Fudge Cake from New Zealand - recipe

Barbara Adams’s Fudge Cake *
*A real favourite for the sweet-toothed Kiwi (N.Z.)

4 ounces of butter
4 ounces of brown sugar
1 tablespoon of cocoa
2 tablespoons of milk
1 teaspoon vanilla
2 ounces walnuts
8 ounces of crushed sweet biscuits (in N.Z. “Biscuits” are plan cookies – say vanilla wafers)

Bring sugar, butter, cocoa, milk and essence to boil. Do not boil. Add crushed biscuits and walnuts. Add anything else you like, e.g. chopped apricots or ginger. Put in tin and wait till it sets. No cooking. Ice when cold.

Contributed by Barbara Adams, author of Cobwebs...Sue cannot shake her misgivings when her timid aunt marries an overbearing bully....An intricate web of lies and deceit is slowly unraveled. But where does Sue's boyfriend Jason fit into the puzzle? The reader is drawn towards an enticing but sticky ending.

Wednesday, December 8, 2010

Homonyms - writing advice

Saw a query letter this week with a "pear of scissors"in it. The author, who lives in a land that was once part of the British Empire, speaks English as a second language. I didn't have to read more than the query, to know the manuscript, if accepted, would be riddled with similar problems and so it was a no-go right from the start.

Now I know you all know the difference between a pear and a pair of scissors, but obviously someone had a problem. In fact EASL people by no means have a corner of this market and I have ofter confused compliment and complement or farther and further myself, among others. These are two that I always search and double-check in a completed manuscript, knowing my propensity for getting them wrong.

Homonyms, words that sound alike, but that are spelled differently and that have different meanings, can certainly trip any of us up. Worse, spell check will not find them for you, because they spell real words and are not "mistakes" in spelling.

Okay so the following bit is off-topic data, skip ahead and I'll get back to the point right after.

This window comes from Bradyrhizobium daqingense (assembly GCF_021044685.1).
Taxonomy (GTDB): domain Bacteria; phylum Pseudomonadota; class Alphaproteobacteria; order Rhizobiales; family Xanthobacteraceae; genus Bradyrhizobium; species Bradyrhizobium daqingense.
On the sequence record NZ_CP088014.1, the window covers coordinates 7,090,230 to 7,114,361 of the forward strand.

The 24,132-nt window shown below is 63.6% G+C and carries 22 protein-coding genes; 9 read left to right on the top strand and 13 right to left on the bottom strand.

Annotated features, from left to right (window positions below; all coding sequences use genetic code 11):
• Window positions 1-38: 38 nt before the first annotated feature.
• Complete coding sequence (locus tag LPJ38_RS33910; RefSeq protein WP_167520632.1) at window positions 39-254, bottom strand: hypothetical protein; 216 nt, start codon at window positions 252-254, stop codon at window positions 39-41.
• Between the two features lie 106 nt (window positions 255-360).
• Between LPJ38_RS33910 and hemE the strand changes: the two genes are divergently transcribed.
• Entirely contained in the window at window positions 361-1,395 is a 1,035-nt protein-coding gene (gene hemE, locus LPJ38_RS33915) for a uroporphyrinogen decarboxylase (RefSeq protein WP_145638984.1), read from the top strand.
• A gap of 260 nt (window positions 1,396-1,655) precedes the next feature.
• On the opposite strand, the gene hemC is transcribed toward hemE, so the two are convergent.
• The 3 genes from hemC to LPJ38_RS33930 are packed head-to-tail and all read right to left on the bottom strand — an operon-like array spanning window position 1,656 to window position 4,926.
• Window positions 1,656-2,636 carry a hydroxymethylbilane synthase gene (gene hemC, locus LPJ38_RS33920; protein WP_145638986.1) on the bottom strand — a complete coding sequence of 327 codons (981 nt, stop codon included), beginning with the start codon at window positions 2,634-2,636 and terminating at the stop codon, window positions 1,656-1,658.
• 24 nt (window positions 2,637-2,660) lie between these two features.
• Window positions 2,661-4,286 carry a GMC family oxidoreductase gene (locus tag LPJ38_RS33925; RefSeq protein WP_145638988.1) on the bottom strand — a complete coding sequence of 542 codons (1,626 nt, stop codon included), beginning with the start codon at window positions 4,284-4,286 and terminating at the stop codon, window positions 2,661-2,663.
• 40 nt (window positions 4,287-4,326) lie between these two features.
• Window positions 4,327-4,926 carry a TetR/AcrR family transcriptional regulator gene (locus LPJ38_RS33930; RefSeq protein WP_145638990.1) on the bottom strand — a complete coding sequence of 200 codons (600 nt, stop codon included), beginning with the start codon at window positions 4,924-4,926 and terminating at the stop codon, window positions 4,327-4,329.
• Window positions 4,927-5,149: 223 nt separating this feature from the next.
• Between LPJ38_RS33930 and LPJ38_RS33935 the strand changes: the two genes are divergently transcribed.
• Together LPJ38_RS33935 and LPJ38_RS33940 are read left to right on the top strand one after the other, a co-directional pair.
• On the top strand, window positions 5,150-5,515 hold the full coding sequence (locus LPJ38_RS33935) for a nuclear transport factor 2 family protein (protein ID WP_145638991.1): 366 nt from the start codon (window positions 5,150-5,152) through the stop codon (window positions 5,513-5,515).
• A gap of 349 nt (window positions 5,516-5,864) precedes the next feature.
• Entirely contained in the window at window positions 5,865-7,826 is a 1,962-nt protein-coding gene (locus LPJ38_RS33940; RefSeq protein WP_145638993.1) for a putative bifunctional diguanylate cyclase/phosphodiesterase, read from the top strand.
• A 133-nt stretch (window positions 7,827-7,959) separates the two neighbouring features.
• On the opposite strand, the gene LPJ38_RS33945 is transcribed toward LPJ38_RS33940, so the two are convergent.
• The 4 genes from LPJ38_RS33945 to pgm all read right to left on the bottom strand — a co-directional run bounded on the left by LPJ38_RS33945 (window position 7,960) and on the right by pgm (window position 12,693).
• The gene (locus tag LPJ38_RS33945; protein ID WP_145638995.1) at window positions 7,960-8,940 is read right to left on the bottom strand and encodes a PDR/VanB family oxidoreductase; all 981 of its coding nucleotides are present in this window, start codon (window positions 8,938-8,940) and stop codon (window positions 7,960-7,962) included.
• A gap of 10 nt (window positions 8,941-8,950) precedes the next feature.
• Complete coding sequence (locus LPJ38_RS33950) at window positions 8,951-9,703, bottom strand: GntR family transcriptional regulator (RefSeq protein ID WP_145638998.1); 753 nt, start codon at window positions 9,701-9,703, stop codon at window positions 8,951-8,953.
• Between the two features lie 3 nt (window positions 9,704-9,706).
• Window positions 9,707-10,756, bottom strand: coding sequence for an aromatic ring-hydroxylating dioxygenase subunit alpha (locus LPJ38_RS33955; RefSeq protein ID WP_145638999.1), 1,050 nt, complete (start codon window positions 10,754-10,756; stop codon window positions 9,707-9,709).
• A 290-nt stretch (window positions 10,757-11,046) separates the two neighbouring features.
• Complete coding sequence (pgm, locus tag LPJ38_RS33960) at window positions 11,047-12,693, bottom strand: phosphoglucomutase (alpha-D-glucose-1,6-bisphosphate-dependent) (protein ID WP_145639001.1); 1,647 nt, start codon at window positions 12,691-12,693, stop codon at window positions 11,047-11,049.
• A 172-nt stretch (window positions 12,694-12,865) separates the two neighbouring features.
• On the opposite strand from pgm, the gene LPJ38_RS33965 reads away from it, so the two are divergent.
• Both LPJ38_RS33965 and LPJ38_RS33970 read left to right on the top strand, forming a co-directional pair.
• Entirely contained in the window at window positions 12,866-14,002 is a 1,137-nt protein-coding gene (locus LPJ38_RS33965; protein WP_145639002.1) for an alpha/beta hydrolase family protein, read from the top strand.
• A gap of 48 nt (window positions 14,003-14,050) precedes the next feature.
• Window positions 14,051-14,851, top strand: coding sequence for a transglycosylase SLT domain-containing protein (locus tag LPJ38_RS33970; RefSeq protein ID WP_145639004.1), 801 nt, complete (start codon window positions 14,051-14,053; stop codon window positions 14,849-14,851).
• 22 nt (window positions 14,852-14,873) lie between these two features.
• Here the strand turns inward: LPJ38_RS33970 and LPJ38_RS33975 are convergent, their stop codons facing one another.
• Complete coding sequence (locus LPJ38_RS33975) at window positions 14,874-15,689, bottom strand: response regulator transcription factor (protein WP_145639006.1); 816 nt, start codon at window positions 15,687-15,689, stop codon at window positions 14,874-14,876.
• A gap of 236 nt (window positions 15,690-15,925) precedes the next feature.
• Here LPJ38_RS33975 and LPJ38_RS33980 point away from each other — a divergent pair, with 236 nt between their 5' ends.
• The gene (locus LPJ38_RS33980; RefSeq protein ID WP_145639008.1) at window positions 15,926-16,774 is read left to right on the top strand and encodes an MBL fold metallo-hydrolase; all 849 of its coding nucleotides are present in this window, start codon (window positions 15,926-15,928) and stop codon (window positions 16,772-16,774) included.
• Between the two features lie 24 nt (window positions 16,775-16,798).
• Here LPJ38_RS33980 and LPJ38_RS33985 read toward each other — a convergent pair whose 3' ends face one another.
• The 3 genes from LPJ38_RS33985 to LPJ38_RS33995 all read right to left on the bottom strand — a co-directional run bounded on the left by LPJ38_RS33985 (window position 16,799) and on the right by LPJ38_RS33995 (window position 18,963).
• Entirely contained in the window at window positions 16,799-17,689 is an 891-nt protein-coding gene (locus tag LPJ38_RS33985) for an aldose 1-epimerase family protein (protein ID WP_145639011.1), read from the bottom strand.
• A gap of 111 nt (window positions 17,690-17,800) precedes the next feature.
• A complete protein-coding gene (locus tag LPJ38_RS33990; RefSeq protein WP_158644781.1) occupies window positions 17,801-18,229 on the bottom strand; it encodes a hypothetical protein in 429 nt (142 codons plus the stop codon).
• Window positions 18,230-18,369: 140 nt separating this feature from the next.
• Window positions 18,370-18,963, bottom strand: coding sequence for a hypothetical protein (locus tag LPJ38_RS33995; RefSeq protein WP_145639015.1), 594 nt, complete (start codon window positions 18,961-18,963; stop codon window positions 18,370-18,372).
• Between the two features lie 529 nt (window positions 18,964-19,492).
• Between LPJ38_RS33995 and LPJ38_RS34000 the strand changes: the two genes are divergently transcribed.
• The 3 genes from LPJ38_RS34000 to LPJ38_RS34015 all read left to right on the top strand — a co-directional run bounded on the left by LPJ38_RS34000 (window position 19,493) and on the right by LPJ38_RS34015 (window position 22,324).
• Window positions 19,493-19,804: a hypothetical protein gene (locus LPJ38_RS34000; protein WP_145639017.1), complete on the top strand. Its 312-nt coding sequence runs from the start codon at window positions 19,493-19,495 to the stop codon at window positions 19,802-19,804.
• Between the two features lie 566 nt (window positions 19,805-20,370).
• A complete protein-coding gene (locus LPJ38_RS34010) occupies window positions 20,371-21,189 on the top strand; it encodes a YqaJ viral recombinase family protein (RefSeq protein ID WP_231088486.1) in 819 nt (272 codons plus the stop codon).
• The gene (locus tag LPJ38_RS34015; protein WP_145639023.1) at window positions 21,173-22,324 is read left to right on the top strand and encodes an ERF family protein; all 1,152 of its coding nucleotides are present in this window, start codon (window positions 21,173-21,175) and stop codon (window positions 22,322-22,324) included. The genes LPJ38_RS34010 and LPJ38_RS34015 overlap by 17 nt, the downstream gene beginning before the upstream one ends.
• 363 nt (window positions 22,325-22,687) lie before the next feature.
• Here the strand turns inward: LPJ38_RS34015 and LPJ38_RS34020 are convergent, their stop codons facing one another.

Below is a list of the most often confused words. Are any of your own particular bugbears on the list?

Alright/all right - alright is a misspelling
Alter (n)/altar (v)
Ascent (n)/assent (v)
Awhile - never use a while
Bazaar (n)/bizarre (adj)
Blonde (n)/blond (adj)
Coarse (adj)/course (n)
Criteria/criterion - criteria is plural of criterion
Discreet (tactful)/discrete (separate)
Emigrate (leave)/immigrate (enter)
Farther (distance)/further
Formally (manner)/formerly (previous)
Imminent (about to happen)/eminent (distinguished)
Naïve (adj)/naivete (n)

Homonyms - writing advice

Homonyms - writing advice

Tuesday, December 7, 2010

Easy Holiday Fudge - recipe

Here it is again, for those who asked:

Fudge recipe -- for those with a sweet tooth

Today I'm making my Holiday Fudge. The following basic recipe is easy to make and lends itself to all manner of variations and flavors.

For many years I'd make about 40 pounds, in different flavors and colors, then mix them 2 dozen at a time into plastic gift bags, and pass them out to friends and relations in the holiday season.

Holiday Fudge

3 sticks of butter ( Warning: must be Real Butter!)
1 2 lb package of 10x sugar
1 tbsp. vanilla
1 tsp. salt

Melt the butter in the microwave

Stir in vanilla and salt with a whisk or fork

Mix in the sugar, half at a time, stirring well